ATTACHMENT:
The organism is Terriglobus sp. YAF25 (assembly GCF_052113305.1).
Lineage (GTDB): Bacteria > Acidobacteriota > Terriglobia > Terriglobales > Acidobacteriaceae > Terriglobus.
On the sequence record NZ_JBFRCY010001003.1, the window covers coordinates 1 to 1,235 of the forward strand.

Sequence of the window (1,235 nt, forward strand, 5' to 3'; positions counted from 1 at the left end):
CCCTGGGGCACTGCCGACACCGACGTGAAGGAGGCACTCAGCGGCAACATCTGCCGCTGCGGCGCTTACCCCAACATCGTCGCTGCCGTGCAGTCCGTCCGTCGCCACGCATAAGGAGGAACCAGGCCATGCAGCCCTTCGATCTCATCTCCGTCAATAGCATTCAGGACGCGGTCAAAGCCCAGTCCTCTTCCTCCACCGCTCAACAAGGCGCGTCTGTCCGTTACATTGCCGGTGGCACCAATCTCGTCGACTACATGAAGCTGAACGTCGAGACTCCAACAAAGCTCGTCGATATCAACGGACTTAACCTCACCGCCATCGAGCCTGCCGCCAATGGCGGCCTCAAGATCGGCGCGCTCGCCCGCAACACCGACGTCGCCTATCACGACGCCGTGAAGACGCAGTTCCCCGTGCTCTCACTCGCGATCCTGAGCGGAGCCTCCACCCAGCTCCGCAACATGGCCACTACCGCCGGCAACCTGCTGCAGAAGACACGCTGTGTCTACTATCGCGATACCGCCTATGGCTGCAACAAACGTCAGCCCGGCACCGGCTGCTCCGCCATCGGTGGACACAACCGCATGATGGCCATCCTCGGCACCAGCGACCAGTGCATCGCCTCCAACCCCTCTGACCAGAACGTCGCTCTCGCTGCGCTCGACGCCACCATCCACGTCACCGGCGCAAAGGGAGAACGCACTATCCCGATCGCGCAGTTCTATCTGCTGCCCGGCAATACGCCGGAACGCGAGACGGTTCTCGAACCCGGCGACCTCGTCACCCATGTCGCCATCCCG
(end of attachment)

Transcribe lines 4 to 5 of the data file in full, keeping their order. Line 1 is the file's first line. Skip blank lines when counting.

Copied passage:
Sequence of the window (1,235 nt, forward strand, 5' to 3'; positions counted from 1 at the left end):
CCCTGGGGCACTGCCGACACCGACGTGAAGGAGGCACTCAGCGGCAACATCTGCCGCTGCGGCGCTTACCCCAACATCGTCGCTGCCGTGCAGTCCGTCCGTCGCCACGCATAAGGAGGAACCAGGCCATGCAGCCCTTCGATCTCATCTCCGTCAATAGCATTCAGGACGCGGTCAAAGCCCAGTCCTCTTCCTCCACCGCTCAACAAGGCGCGTCTGTCCGTTACATTGCCGGTGGCACCAATCTCGTCGACTACATGAAGCTGAACGTCGAGACTCCAACAAAGCTCGTCGATATCAACGGACTTAACCTCACCGCCATCGAGCCTGCCGCCAATGGCGGCCTCAAGATCGGCGCGCTCGCCCGCAACACCGACGTCGCCTATCACGACGCCGTGAAGACGCAGTTCCCCGTGCTCTCACTCGCGATCCTGAGCGGAGCCTCCACCCAGCTCCGCAACATGGCCACTACCGCCGGCAACCTGCTGCAGAAGACACGCTGTGTCTACTATCGCGATACCGCCTATGGCTGCAACAAACGTCAGCCCGGCACCGGCTGCTCCGCCATCGGTGGACACAACCGCATGATGGCCATCCTCGGCACCAGCGACCAGTGCATCGCCTCCAACCCCTCTGACCAGAACGTCGCTCTCGCTGCGCTCGACGCCACCATCCACGTCACCGGCGCAAAGGGAGAACGCACTATCCCGATCGCGCAGTTCTATCTGCTGCCCGGCAATACGCCGGAACGCGAGACGGTTCTCGAACCCGGCGACCTCGTCACCCATGTCGCCATCCCG